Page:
A SHOP OF HIS OWN
Though Steve was nervous, GHOSTBUSTERS provided the opportunity for him to join Richard Edlund’s Boss Films as head of the creature shop along with Randy Cook. Steve was responsible for “Slimer” and many of the other iconic ghosts and effects on that groundbreaking film.
Pictured above: Sigourney Weaver reacts to Steve Johnson’s “Slimer” behind-the-scenes during the making of GHOSTBUSTERS.
STEVE JOHNSON’S XFX
After Boss Films closed, Steve opened his own company, Steve Johnson’s XFX. Their first project was the low-budget Zombie/Cop film DEAD HEAT for which Steve helped turn Treat Williams and Joe Piscopo into zombies.
Pictured above: Treat Williams as a zombie in a makeup designed by Steve Johnson for the film DEAD HEAT.
Even though the budgets were sometimes low, Steve says there was more trust and respect for the artist and less attempt by production to micromanage every step of the concept process. Steve says, “In those days, it was like Candyland. I just went in and they said, 'How much will it cost?' and then they’d say, 'Okay, who do we make the check out to?” In the old days, they’d hire an artist and they would trust that artist.
And the projects and movies got bigger and bigger, with a steady dose of horror and many television projects, including, LORD OF ILLUSIONS, SPECIES, MEN IN BLACK, BICENTENNIAL MAN, STAR TREK: NEMESIS and SPIDER-MAN II.
THE MOST CHALLENGING SHOW
Undoubtedly the hardest show of Steve's career was James Cameron’s THE ABYSS. Steve confesses that his experience with THE ABYSS was, "the only time I’ve ever cried on set.” Cameron wanted his aliens to be glass-clear, self-illuminated, color-changing and shot entirely underwater. Steve was up for the challenge. But at the end of the project, with the show running out of money, Cameron decided he wanted a full-size alien to interact with Bud (Ed Harris), rather than the half-puppet that had been agreed upon and built. As Steve tells the story, “when it came to shooting, James got more and more frustrated. He finally turned to me and said, ‘Steve, do yourself a favor, next time you make half an alien…make a WHOLE one!’”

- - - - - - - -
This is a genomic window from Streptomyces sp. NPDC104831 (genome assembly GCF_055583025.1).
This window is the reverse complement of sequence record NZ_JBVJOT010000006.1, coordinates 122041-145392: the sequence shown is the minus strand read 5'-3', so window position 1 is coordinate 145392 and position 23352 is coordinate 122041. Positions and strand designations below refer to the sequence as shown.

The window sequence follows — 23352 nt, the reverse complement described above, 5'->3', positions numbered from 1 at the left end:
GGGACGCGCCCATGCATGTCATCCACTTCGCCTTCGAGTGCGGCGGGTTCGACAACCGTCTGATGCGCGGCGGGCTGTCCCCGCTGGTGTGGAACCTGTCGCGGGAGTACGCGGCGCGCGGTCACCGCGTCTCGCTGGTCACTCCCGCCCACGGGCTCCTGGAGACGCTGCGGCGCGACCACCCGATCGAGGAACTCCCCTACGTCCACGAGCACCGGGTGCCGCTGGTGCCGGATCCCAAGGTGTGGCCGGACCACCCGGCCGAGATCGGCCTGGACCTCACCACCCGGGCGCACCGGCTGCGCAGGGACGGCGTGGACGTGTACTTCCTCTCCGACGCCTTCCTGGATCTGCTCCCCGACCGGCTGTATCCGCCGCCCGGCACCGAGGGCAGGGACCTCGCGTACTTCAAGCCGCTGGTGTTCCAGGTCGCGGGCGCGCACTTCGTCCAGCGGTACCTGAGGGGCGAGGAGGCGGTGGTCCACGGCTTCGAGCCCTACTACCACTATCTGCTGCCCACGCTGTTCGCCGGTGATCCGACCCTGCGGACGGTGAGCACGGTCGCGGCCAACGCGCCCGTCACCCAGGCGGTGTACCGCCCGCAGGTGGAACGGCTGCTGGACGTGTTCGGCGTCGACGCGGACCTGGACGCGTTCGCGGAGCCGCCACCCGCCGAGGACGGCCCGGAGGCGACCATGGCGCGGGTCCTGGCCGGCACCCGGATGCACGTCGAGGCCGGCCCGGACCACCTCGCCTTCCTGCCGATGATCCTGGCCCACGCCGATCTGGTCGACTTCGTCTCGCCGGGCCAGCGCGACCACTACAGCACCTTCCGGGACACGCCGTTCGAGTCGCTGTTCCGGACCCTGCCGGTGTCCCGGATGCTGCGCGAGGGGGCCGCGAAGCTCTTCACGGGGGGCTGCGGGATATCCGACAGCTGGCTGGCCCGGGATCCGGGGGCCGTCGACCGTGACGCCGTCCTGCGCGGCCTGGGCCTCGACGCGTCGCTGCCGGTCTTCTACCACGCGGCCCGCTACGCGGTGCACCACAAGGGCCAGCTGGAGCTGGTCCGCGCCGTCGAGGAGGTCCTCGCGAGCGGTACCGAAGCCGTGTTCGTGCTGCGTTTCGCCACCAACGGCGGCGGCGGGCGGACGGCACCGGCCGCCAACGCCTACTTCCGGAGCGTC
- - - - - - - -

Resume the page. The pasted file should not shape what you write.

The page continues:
Pictured above: One of the “glass-clear, self-illuminated, color-changing and shot entirely underwater” aliens from James Cameron’s THE ABYSS.
Pictured above: Coming full circle from his first major inspiration, Dick Smith's makeup work in LITTLE BIG MAN, Steve Johnson applies his own age makeup to actor James Hong as "Lo Pan" from BIG TROUBLE IN LITTLE CHINA.
THE IMPORTANCE OF HEART IN ART
“I find that pain and suffering does make me a better artist. ‘I’ll show the world’ thing… If you’re doing it for money, you’re going to do a bad job, ‘cause your heart won’t be in it. If I got a budget for ten thousand dollars I’d spend ten thousand dollars on it ‘cause I want it to be the best. You can’t always count on money in the arts. It has to come from your heart. The best art comes from learning how to step out of the way, to not try to control the process, but to open your heart and let it use your body as a tool.”
Regarding his transition to developing his skills as an author after taking time away from the Creature FX business, Steve says, “You can develop any kind of art, it takes practice…years sometimes…taking a raw script and a bunch of people…and getting that and saying, ‘How can I make this better? How can I show the audience something they’ve never dared to imagine themselves?’ For Steve Johnson, the heart is the conceptual process, “the only art left in the business.”
Check out Steve Johnson and Bill Bryan's Stan Winston School lesson here: MAKE A MONSTER: PLASTIC BAG TECHNOLOGY